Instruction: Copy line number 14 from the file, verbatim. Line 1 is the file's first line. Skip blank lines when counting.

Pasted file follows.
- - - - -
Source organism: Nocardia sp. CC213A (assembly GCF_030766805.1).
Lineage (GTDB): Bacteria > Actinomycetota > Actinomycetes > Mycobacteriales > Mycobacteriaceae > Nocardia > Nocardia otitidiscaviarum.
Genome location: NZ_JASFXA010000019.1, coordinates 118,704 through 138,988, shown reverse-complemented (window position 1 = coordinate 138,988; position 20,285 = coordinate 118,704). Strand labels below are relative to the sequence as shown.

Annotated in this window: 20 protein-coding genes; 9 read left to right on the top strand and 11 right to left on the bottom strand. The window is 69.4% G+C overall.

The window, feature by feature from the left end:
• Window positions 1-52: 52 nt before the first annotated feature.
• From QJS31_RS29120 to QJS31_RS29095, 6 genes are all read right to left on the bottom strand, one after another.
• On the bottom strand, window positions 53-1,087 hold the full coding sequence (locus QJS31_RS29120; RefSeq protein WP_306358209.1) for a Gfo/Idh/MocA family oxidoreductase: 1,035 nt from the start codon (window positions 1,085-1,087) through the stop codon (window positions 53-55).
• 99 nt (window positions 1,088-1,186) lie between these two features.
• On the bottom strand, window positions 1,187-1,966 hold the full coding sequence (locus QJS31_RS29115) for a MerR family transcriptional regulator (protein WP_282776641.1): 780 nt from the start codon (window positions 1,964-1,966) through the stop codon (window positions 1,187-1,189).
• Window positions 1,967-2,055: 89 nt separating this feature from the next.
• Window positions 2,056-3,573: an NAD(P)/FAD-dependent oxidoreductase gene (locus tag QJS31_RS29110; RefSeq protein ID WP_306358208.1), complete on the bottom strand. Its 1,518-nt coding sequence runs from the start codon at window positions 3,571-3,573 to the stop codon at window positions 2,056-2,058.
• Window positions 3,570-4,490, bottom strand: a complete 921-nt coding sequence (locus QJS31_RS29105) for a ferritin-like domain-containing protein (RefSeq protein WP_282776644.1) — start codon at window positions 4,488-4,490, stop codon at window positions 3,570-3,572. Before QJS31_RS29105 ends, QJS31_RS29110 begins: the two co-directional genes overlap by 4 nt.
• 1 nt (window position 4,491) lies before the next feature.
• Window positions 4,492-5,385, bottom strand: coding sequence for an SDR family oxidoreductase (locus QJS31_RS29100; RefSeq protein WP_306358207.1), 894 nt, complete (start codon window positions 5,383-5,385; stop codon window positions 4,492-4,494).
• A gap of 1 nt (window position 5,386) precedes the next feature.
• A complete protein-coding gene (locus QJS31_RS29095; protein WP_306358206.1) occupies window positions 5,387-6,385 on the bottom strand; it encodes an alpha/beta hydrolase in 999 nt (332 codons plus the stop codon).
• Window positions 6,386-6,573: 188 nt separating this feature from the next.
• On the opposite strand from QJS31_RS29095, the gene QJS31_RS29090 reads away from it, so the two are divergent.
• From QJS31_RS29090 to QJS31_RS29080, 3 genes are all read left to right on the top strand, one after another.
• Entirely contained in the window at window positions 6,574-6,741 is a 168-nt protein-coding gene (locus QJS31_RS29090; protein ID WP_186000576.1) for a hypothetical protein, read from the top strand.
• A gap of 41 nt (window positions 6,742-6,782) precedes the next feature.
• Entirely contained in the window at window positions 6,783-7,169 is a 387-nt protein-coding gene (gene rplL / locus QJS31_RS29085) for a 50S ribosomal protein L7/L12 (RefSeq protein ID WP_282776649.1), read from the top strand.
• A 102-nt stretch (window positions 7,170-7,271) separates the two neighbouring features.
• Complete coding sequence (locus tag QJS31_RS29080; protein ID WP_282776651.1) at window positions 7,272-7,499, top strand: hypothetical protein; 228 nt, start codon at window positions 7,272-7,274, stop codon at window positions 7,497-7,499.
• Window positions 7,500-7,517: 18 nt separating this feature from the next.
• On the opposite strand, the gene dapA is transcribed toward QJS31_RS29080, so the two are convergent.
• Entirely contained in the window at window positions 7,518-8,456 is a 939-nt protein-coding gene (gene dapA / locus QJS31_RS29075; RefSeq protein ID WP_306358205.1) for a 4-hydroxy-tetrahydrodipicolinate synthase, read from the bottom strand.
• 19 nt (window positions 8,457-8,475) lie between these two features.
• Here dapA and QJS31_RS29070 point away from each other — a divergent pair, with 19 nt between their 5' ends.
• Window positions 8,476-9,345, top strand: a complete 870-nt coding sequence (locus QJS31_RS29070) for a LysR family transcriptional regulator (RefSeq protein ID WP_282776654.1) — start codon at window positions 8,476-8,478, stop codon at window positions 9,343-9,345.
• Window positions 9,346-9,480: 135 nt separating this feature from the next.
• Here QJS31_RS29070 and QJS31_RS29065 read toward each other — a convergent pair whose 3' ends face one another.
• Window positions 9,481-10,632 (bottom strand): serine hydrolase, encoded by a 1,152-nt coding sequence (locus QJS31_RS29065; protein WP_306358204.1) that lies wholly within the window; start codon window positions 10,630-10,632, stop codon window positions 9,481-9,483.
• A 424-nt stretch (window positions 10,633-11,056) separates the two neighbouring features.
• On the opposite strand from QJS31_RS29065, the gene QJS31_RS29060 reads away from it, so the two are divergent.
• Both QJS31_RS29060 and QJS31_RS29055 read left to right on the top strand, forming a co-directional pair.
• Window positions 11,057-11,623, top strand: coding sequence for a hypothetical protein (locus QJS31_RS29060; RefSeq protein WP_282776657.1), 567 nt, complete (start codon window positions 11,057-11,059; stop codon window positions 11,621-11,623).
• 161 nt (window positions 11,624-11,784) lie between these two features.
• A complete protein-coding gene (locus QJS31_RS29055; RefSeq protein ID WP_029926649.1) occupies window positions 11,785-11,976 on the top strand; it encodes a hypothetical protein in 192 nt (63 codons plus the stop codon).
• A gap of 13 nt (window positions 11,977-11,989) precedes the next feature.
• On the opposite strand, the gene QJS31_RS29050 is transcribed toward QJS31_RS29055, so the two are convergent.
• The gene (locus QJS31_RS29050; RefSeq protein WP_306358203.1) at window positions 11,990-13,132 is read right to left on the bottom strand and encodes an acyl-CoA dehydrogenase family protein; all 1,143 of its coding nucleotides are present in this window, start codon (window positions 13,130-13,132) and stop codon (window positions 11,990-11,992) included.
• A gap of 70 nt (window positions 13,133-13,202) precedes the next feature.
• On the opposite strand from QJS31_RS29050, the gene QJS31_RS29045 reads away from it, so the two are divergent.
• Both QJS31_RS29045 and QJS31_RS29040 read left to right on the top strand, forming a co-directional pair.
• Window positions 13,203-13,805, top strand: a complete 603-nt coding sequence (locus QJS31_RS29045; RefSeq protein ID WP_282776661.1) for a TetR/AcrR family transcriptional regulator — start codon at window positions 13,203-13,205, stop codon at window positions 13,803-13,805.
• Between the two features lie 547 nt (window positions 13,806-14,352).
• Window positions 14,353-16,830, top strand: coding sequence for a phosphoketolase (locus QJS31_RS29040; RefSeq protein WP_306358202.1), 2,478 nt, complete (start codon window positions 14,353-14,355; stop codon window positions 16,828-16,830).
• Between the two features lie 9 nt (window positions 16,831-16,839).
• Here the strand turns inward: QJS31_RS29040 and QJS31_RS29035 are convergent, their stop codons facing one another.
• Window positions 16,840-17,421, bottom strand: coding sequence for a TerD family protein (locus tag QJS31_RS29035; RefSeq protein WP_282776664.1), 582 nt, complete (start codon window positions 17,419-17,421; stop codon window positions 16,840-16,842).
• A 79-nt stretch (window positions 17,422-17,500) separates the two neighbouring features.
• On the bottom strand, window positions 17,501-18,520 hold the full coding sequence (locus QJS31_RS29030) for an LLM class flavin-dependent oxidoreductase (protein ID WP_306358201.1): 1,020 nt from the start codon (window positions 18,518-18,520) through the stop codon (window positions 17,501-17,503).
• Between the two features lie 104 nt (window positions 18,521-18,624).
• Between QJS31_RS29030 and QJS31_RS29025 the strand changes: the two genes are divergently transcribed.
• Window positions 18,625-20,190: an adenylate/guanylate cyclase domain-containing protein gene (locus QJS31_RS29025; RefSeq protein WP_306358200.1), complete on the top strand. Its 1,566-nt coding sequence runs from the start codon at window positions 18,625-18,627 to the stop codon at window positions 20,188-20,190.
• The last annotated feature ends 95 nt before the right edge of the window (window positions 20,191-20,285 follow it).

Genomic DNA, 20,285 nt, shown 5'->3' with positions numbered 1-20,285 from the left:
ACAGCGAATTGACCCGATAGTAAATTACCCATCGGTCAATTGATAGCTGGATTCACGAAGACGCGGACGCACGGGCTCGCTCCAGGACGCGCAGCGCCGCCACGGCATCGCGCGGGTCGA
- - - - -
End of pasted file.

• 1 nt (window position 4,491) lies before the next feature.